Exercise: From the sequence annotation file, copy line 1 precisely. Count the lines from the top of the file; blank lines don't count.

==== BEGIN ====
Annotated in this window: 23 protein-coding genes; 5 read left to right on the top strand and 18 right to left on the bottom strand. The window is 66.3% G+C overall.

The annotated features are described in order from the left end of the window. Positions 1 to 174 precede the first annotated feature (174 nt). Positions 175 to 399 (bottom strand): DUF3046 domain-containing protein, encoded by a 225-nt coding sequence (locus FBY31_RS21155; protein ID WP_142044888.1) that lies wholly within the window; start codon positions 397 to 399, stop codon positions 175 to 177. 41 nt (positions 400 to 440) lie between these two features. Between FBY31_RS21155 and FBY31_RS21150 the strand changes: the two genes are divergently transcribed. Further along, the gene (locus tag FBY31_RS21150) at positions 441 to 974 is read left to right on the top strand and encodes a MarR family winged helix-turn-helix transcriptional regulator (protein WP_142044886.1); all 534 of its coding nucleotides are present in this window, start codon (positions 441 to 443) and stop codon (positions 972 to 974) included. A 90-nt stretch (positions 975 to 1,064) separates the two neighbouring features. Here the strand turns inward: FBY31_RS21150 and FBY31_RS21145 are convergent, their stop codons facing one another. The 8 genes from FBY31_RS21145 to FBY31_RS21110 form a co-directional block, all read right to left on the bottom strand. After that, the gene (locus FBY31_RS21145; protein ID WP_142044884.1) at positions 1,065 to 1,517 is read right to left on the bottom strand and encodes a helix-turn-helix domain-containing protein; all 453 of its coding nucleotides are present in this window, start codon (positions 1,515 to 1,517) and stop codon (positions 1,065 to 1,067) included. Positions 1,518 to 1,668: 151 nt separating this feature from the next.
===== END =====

Annotated in this window: 23 protein-coding genes; 5 read left to right on the top strand and 18 right to left on the bottom strand. The window is 66.3% G+C overall.